21 September 2017

Where I'm From, aka The Birthplace of Coffee Syrup

Isn't this a lovely picture of the Dallas Skyline?  I love it every time I catch a glimpse of it.  With as much as I love it, you would think I grew up here in the DFW area.  But I didn't.  The idea of living in Texas never even crossed my mind until 2010.  Texas is my adopted home but I grew up in the Biggest Little State in the Union - Rhode Island.

More specifically, I grew up in North Providence, a town just to the north of the state capital of Providence.

If you've never been to Rhode Island (and you should), you don't really appreciate how small it is.  The whole state is roughly the size of the DFW metroplex and there are about 1 million people in the whole state!

My hometown has about 32,000 people.  It's not tiny, but it's not very big either.  Phillip grew up here in Texas, in Garland, and there are almost a quarter of a million people there.  Just in Garland!  That's a 25% of my whole state!  

The great thing about Rhode Island is that everything is close.  And growing up, the people I spent the most time with were my cousins.  There are many of us!  At first there were just four (from L-R above: me, Ally, Jim, Carolyn) now we are 22 and my cousins have had kids and I think we're up to 20 with one on the way there.  

In other words, my family was all around.  We saw each other all the time and I loved having that experience.

North Providence isn't a sleepy little town, but it's definitely on the quieter side.  We have a beautiful town hall.  Our first mayor was mayor for decades and we've only had four others since he passed away in the 90s.  Everything in NP is named after him - the library, the senior center, I'm surprised they haven't named the main road after him.

I grew up Catholic and it took me a long time to find a church in Texas that I love as much as my hometown church.  My family has gone to Presentation since it was built. So many weddings, christenings, communions, and when I go to church now, I look for that same feeling of family and familiarity.  Good Shepherd Catholic Community in Grapevine is the one that I have found that comes closest.  It's not the same, but it's close.  Church was a big part of growing up - I was in the choir and participated in youth group.  We went to mass most Sundays followed by a trip to grandma and grandpa's to hang out with the family and enjoy Sunday dinner.

Like my dad, aunts, and uncles before me and many cousins after me, I went to Marieville Elementary School for K-6.  As one of the older cousins, I was not that far removed from some of my younger aunts and uncles and with an uncommon last name, I was recognized by teachers almost immediately.  The only teacher I had at Marieville that did not teach any of my family prior to me attending was Miss DiSanto, my kindergarten teacher, and I'm pretty sure we were her first kindergarten class.  To Mrs. Miller, I was Lorri.  Mrs. Snyder called me Patty.  Mrs. Zona called me Patty, if I remember correctly.  Even if I wasn't mistaken for them, the first day always started like this as they called the attendance roster for the first time:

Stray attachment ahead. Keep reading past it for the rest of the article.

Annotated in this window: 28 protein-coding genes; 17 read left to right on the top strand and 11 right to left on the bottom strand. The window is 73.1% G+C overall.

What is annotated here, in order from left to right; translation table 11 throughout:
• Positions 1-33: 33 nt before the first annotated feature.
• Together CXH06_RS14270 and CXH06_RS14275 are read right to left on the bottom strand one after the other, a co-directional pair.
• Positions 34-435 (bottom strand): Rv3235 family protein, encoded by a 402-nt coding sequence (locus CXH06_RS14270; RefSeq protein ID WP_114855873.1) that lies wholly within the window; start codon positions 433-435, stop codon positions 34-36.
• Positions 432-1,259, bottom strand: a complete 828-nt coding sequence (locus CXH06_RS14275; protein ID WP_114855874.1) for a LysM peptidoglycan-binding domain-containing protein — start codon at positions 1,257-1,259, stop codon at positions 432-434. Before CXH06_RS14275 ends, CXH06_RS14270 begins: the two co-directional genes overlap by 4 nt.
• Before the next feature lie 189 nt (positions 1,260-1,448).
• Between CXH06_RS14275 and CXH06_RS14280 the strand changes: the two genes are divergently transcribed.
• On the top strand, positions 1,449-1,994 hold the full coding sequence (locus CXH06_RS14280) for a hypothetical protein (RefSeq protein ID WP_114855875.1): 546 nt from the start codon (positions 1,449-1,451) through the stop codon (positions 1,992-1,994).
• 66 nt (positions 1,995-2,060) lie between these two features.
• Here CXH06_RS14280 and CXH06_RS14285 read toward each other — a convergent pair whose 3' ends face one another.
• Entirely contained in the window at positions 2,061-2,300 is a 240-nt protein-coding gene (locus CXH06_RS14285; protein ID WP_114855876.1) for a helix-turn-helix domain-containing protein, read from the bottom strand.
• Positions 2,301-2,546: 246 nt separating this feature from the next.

Teacher: Mancone, Nichole Mancone?
Me: Here
Teacher: Mancone?  Are you related to Patty? (or Lorri, or Susan, or Louis, or Paul or Roger...)
Me: Yes, yes I'm related, they are my aunt/uncle/dad

My cousin Jimmy just graduated high school last year and for the first time in DECADES there is not a Mancone related family member in the NP school system.

When I was in first grade, my mom took me for my yearly physical and the doctor noticed that I would stand on the outside of my feet, essentially rolling my ankles out.  Not a great habit.  He recommended enrolling me in dance class.  It would help my overall posture and my habit of standing on my ankles.  And so my lifelong love affair of dance was born.  You would think being naturally shy and reserved I would not be interested in performing.  You would be wrong.  I LOVED it!  I got trotted out right away.  My dance teacher, Miss Cheryl, would set up little performances at senior centers for the holidays and I still remember clear as day, my first one.

Miss Cheryl's house at the time was pretty close to mine.  She asked my mom if I would be interested in dancing at a local nursing home for a holiday performance.  I was so she said yes, but mom couldn't take me.  She had my little sister at home and if you knew my sister at age 3, you knew she was not sitting still and being quiet for anything.  Miss Cheryl said she would pick me up and drop me off and I think I died and went to heaven.  Here was my pretty, young dance teacher, my idol at the time, picking me up in her little sports car to take me to a performance.  I don't know if I was capable of speech that whole day.  It was the highlight of my 6 years.

My little world expanded beyond North Providence when I started 7th grade.  I was fortunate enough to receive a scholarship to attend BayView Academy.  It was in East Providence, on the other side of the city, on Narragansett Bay.  After walking to school for many years, I now rode the bus, wore a uniform, and went to school with all girls.  After K-6 in the local public school, I was now a Catholic school girl.  And oh what a class I was in.  I've got an idea for a future post about the great things the women from my class are doing in this world, but that's another post for another day.  Suffice it to say, I was in amazing company for 6 years from grades 7-12.  

After graduating high school, I hit the road for college.  One state over, in Connecticut.  But my goal was to go away.  I'll cover my college years in another post in this series, but once I turned 18 and moved to college, I never lived more than a year in Rhode Island again.  I love my home state - it's quirky and charming and the birthplace of coffee syrup.  What more could you ask for?
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